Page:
Official: stimulus essential for schools

Published 6:40 pm Friday, July 10, 2009

Love it or hate, the federal stimulus package comes down to a matter of being able to maintain staff and services at a reasonable level in our public schools in the coming year.

So says Craig Pouncey, Alabama’s assistant superintendent of education.

“We were subject to losing 8-10,000 employees statewide in K-12. A big part of our budgets is personnel. Education budgets are based on the anticipated amount of tax revenue,” Pouncey said. “When the economy took such a nose dive, we found systems struggling to keep their heads above the water because our tax revenues had really dropped.”

Through the package, Butler County will receive, over a two-three year period, $1,623,982 for its State Fiscal Stabilization Fund, $874, 667 for IDEA, $1,031,177 for Title 1, Part A and $30, 531 for EETT.

Pouncey said the money was “essential” to the county because it is slated to receive $2 million less in state support in 2010 than it received in 2009.

“The extra federal money helps fill in that hole left by that $2 million loss,” he said.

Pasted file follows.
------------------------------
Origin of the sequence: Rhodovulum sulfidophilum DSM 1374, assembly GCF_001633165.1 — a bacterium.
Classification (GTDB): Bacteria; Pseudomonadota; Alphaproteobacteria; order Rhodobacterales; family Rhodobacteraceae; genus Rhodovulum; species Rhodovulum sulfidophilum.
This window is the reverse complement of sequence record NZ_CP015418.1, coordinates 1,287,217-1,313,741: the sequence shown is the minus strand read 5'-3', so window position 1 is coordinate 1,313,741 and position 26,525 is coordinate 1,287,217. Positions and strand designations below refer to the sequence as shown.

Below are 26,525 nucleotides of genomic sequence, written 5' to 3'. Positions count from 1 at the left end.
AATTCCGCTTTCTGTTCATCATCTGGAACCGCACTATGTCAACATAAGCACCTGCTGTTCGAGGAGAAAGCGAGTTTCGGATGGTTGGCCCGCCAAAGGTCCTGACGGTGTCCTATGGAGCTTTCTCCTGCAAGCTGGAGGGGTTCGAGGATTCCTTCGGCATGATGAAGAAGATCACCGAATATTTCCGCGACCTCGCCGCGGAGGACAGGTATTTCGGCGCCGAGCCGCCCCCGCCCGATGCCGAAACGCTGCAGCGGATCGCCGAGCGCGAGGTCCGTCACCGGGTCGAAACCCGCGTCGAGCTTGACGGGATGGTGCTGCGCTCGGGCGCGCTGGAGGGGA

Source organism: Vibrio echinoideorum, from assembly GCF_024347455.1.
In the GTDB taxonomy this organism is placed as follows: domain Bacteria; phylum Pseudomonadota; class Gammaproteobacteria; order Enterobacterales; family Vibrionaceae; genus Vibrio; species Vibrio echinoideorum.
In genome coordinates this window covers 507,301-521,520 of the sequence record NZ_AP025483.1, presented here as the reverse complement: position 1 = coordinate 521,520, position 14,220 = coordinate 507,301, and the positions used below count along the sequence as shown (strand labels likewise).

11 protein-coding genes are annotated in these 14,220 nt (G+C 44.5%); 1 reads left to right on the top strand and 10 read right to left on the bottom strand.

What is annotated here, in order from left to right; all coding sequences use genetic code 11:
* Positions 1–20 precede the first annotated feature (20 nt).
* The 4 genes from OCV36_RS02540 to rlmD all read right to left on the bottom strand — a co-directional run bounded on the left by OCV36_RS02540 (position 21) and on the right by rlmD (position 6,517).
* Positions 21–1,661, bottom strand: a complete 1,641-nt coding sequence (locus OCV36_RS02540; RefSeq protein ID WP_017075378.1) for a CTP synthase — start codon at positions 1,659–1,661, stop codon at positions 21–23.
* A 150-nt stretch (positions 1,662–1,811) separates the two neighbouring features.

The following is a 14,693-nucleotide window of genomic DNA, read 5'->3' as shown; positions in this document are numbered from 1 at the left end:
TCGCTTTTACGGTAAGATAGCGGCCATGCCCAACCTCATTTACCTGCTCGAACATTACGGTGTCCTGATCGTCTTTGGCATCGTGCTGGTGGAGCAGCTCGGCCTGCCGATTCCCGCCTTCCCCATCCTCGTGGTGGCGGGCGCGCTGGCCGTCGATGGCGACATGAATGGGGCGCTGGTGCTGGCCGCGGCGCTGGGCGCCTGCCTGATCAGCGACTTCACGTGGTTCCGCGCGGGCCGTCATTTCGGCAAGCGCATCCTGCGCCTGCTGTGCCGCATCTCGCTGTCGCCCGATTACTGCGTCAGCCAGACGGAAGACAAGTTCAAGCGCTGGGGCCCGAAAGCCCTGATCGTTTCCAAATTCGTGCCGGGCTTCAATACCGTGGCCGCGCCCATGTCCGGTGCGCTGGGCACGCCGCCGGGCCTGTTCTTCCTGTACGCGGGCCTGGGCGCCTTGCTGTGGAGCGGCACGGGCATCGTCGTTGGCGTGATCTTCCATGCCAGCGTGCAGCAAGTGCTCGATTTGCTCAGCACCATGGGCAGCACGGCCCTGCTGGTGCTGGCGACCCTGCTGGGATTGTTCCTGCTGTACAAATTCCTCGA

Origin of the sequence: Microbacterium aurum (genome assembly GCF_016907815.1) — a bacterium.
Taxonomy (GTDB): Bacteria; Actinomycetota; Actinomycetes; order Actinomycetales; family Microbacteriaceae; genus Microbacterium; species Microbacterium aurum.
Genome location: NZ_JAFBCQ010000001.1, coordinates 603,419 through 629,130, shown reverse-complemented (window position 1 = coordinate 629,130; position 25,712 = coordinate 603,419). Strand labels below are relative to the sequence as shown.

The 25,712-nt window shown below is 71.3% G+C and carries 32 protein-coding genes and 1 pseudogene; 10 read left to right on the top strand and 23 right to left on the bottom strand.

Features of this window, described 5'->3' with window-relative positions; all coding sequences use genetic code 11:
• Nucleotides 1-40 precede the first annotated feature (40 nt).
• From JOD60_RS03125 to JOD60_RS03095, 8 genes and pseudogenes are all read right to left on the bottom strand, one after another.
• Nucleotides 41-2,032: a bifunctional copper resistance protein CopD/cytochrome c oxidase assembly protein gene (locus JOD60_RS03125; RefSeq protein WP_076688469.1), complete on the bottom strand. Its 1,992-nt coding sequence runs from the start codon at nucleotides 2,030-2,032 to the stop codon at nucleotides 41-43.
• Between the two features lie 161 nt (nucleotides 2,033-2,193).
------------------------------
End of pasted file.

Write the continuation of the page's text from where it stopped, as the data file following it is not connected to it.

Pouncey said Butler County’s check from the state would be at least $800,000 less this September without the package.

Don’t assume, however, there are masses of money in the bank just waiting to be spent by the county or state, he added.

“There are many rules and regulations tied to these federal dollars. Each district must submit a special application with a detailed plan, which is then reviewed on three different levels at the state department,” Pouncey said.

Once the application is accepted, the district, after incurring their expenses, then files for reimbursement.

“Once again, those expenditures are gone over carefully in Washington. Then and only then is the money released. It’s basically like a reimbursable voucher,” he said.

Even with the stimulus package monies, the state may have to draw down on funds allocated for 2011 to get through 2009, Pouncey said.

“The Rainy Day Fund does have $224 million in it, and Gov. Riley could draw from it. But to his credit, he has said he does not want the next governor to have nothing to fall back on,” he said.

Pouncey said it had been “a trying year” in education in Alabama. But the Crenshaw County native also praised the county school system for its new construction projects.

“I am in awe at what a rural county like Butler County has done in the past ten years . . . you rank 115th in the state in terms of local revenue generated for your schools ($349.50 per pupil in 2008). But your commitment to public education is second to none,” Pouncey said.